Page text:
Researchers believe that hybrid plasma/GMAW can be considered as a viable alternative to laser-based welding or seam welding whenever access is limited to a single side of the workpiece.
Observers of the development of the plasma/GMAW process also have noticed reduced part distortion because of a narrower HAZ. Another observation made is the noticeable reduction in the width of discoloration in the weld zone, which researchers believe results from the hybrid process's deeper penetration and high welding speeds.
To measure the heat input and temperature distribution during hybrid welding, researchers conducted tests. Coupons with a thickness of 1.6 mm, 2 mm, and 3 mm were used for bead on plate welds. Welding power output during the GMAW and plasma/GMAW was monitored at 100 percent penetration. Figure 8 has the results.
To record the temperature distribution, researchers used 6-mm-thick coupons to create beads as if plate welding. They selected welding speeds for GMAW and plasma/GMAW to obtain the same penetration depth. K-type thermocouples were located close to the welding line to monitor temperature. The thermocouples used a data acquisition system with linearized thermocouple input modules.
The results of these measurements for both GMAW and plasma/GMAW are shown in Figure 9. The graphic illustrates incrementally measured isotherms around the weld pool.
Figures 9a and 9c show the extrapolated temperature distribution in a transverse direction with respect to the weld line. (Note that the depth of penetration has been normalized.) Figures 9b and 9d illustrate the observed high-temperature isotherm distribution around the moving heat source.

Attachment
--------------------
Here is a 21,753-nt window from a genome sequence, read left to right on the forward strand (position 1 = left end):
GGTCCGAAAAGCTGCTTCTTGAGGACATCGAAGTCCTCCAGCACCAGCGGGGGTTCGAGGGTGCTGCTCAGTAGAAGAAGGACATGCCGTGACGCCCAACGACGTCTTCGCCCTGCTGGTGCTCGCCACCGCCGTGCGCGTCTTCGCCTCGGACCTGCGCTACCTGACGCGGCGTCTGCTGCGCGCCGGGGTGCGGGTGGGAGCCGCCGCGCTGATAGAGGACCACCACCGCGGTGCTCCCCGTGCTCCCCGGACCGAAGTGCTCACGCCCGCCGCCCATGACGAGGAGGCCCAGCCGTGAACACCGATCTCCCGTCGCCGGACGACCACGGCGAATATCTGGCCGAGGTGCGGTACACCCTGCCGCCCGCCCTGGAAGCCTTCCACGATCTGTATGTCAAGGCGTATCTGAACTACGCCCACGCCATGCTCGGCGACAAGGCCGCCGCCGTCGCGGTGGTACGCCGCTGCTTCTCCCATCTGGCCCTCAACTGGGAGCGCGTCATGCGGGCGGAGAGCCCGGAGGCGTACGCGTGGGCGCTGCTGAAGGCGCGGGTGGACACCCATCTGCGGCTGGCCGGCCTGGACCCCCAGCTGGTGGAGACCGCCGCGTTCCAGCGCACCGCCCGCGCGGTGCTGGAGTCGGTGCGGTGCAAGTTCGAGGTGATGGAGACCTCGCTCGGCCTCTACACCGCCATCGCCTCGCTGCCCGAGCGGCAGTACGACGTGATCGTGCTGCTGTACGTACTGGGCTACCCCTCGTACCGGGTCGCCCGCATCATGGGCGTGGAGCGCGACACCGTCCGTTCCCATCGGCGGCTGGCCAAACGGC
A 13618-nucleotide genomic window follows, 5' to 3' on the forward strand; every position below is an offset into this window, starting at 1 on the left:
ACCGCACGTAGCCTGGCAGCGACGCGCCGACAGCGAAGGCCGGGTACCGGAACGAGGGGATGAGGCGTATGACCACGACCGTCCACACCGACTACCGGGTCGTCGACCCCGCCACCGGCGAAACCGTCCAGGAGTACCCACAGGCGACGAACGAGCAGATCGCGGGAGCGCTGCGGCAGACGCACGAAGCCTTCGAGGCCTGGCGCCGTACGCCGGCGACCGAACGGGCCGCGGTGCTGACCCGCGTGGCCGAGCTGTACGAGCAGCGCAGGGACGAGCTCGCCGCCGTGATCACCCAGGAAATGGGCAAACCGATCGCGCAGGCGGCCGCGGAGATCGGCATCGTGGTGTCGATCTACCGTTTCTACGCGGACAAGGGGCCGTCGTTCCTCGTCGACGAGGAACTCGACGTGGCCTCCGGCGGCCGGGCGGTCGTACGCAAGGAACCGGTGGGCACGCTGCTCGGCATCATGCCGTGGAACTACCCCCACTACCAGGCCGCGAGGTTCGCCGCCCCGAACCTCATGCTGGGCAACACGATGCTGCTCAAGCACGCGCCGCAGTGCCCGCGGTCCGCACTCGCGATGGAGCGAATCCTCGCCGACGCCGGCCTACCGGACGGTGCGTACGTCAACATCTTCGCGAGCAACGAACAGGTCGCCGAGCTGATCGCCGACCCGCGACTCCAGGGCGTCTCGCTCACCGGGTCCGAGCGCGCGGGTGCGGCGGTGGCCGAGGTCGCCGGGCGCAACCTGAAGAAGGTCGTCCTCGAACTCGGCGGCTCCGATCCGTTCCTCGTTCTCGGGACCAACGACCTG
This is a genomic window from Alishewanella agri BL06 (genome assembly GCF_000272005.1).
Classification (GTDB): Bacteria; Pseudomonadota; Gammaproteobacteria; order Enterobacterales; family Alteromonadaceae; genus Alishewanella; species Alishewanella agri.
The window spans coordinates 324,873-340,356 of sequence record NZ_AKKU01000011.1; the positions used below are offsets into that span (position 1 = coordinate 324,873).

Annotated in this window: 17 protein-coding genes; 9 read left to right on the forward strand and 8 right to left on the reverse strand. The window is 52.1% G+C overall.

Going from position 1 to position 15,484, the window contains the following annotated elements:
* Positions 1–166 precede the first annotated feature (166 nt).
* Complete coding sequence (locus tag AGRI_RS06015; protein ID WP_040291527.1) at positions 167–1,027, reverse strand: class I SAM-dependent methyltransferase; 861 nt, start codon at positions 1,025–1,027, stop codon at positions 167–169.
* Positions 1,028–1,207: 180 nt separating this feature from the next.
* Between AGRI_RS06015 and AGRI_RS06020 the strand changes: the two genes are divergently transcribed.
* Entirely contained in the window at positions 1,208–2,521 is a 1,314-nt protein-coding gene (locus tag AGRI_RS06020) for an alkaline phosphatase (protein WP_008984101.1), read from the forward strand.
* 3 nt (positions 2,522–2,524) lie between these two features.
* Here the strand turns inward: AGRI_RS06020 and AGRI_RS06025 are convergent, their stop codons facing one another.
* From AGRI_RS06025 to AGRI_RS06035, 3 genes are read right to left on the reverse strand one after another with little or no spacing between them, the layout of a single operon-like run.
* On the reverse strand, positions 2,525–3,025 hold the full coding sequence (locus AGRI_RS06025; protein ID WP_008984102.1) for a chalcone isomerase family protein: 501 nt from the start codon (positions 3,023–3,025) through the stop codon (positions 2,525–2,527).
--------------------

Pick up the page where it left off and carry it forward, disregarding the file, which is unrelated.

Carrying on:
Researchers observed that the high-temperature isotherms were much narrower with plasma/GMAW than with GMAW. Typically, narrow isotherms mean less postweld deformation.
The cleanness of the hybrid welds were noteworthy as well, according to the technology developers. Because of the welding wire anode spot stabilization in the plasma/GMAW interaction, the weld process produces a very high level of droplet formation, which contributes to low spatter and overall high cleanness (see examples in Figure 10).
This plasma/GMAW combination holds promise for high welding speed under variable gap conditions; deep weld penetration; low heat input; and versatility for most standard GMAW, plasma, and laser weld applications. However, because the plasma/GMAW process exhibits a narrower HAZ and penetrates the metal more deeply than traditional GMAW, the hybrid process does not exactly meet acceptance criteria detailed in many quality assurance documents used in industry. Currently changes are being drafted to the American Welding Society's "Specification for Automotive Weld Quality—Arc Welding of Steel" standard that will address "Hybrid Arc Welding and Weld Quality Acceptance Criteria."
Meanwhile the hybrid plasma/GMAW process is being made a part of several process development programs associated with new production launches.